Print Friendly and PDF
only search openDemocracy.net

Asylum seekers with red doors are still being targeted by racists

Regardless of government orders and promises to Parliament, UK property company Jomast carries on putting asylum tenants at risk.

Safe as houses: red door, repainted door, arson attack door, Friday 20 May 2016

Asylum seekers living in the north east of England report that they have suffered racist abuse, thanks to their landlord making them an easy target by painting their door red.

Their landlord is Stuart Monk, owner of Jomast, one of Teesside’s most powerful companies, a company which earned the Monk family £175 million last year. Jomast is the sole sub-contractor for G4S in the North East of England. G4S was given part of the Home Office £620m UK wide COMPASS asylum housing contract in 2012.

Jomast’s practice of painting asylum seekers’ doors red in Middlesbrough and Teesside was exposed in a  front page story in The Times “Apartheid on Streets of Britain” on 20 January this year. James Brokenshire, the Home Office minister responsible for the COMPASS contracts immediately went to the House of Commons and assured MPs that there would be an inquiry into Jomast’s asylum housing and that the doors would be repainted. Jomast boss Stuart Monk said on 26 January, when he was grilled by the parliamentary Home Affairs Committee, it would be done in “two weeks”.

That hasn’t happened.

At dawn on Friday 20 May Esmé Madill, a volunteer working with asylum seekers, received a message from James (not his real name), an Iraqi asylum seeker who had fled Isis in Mosul and was now in a Jomast asylum house in Stockton-On-Tees. His house had a red door.

James said that “racists at 3.40 a.m. this morning had banged on our door”. The gang were part of a family who, James said, lived “near our house and are very racist, they tried many, many times to bother us because we are asylum seekers.” James said that a friend, a refugee from Darfur, had his house windows broken by stones from the family. “He complained five times about this English family but the police did nothing.”

James finished his message: “I am so worried about this issue, it’s awful, because we fled from Isis to seek sanctuary here, not to face racism, the Jomast door is still painted a red colour.”

Red door, Friday 3.15pm

And here it is (left).

Esmé Madill, who had for months received reports of racist attacks and verbal abuse, rang Barry Jobson of Jomast on Friday afternoon and told him about the latest reports and demanded James and the asylum seekers in his house should be moved from the area.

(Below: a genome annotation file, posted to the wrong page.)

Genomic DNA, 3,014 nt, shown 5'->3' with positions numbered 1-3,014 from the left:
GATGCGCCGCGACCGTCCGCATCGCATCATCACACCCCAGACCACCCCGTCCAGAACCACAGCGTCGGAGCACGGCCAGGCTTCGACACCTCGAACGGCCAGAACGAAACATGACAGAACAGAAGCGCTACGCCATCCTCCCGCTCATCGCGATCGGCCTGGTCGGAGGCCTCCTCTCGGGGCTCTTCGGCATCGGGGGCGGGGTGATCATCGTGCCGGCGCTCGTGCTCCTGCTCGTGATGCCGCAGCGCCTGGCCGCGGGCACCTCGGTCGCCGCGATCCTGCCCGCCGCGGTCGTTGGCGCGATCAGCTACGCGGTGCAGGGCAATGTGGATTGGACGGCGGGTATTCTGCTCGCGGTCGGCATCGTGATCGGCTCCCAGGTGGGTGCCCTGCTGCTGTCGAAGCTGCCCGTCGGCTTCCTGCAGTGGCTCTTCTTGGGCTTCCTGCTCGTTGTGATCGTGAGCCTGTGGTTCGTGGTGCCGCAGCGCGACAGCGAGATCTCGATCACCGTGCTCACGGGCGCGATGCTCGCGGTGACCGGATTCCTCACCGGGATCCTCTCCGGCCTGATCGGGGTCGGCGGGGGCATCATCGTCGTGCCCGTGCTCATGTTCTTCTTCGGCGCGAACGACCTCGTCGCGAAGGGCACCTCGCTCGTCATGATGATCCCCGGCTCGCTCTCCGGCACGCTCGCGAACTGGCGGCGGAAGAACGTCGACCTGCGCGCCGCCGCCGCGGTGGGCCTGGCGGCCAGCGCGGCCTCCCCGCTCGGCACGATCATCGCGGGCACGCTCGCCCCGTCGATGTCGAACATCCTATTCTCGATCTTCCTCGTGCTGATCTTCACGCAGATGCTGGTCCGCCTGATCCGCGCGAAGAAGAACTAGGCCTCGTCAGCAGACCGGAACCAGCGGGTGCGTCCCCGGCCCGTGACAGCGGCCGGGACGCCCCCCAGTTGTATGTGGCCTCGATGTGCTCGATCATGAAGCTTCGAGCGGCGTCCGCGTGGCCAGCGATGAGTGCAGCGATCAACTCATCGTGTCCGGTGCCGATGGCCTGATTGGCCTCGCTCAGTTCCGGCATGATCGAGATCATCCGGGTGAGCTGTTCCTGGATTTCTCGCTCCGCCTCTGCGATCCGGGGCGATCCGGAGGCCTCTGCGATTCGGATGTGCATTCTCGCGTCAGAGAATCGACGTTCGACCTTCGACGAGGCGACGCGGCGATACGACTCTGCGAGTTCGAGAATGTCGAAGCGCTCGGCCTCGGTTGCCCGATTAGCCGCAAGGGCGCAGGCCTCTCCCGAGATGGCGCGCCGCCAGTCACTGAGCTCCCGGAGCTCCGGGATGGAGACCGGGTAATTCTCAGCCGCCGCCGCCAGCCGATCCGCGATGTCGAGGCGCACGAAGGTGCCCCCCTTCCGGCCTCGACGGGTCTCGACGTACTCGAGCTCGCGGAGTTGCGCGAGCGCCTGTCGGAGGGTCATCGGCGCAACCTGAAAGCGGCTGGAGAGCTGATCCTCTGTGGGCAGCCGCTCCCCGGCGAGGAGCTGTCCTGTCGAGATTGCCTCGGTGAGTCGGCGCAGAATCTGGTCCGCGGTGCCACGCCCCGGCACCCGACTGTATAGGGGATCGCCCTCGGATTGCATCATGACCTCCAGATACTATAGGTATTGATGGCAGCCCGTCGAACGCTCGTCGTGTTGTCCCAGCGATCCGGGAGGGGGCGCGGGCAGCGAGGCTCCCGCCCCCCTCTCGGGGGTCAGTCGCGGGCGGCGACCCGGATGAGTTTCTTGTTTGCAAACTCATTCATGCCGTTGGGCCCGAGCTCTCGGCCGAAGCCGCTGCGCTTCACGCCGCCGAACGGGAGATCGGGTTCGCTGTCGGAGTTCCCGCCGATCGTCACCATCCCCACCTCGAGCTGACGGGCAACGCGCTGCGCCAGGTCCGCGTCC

In a follow up e-mail Esmé gave specific examples of the attacks and harassment: “The tenants have called the police on numerous occasions after local residents have: thrown stones at them, breaking windows at the property and hitting the residents; called them abusive names; dumped rubbish at the property and tampered with the keyhole. Recently one resident was accosted for wearing Islamic dress and another was followed, while on his way to his GP, by two youths throwing stones. The police have fitted a camera outside the property but this has not led to any reduction in the racist abuse.”

Esmé wrote: “The property continues to have a front door painted red, marking it out as a property managed by Jomast and likely to house asylum seekers. I am copying this email to G4S, as on 25 January almost five months ago Juliet Halstead head of housing at G4S  said that these red doors would be painted over ‘as soon as possible’”.

Around 3.30 p.m. on the same afternoon, Friday 20 May, Jomast workers arrived at James’s house and started repainting his door. Police also arrived at the property.

A few minutes later Barry Jobson replied to Esmé stating that Jomast were “not aware of any racial abuse” at (that address) and that “the Police have not raised any issues in respect of (that street)”.

Here (right) is the repainted door.

Repainted door, Friday around 4.20pm

Just after 4 p.m. Nicola Broughton, G4S senior incident control officer responded to Esmé. “I have investigated the claims made and I can confirm that our records show that G4S also have not received any reports of anti-social behaviour or hate crimes in relation to (the address).”

Within hours there was an arson attack on the nearby house occupied by Darfuri refugees.

When I spoke to Esmé about the events in Stockton she said: “They misled us. Both Jomast and G4S said that they were going to repaint the red doors and they didn’t do it. Their failure to carry out their promises to Parliament has meant that James and other vulnerable people in their home with a red door have been physically attacked, insulted and made very afraid.”

Arson attack door, Friday 11.48pm

About the author

John Grayson is an independent researcher and adult educator. He is an activist and campaigner with SYMAAG (South Yorkshire Migration and Asylum Action Group). He writes regularly for openDemocracy and for the Institute of Race Relations news service www.irr.org.uk


We encourage anyone to comment, please consult the
oD commenting guidelines if you have any questions.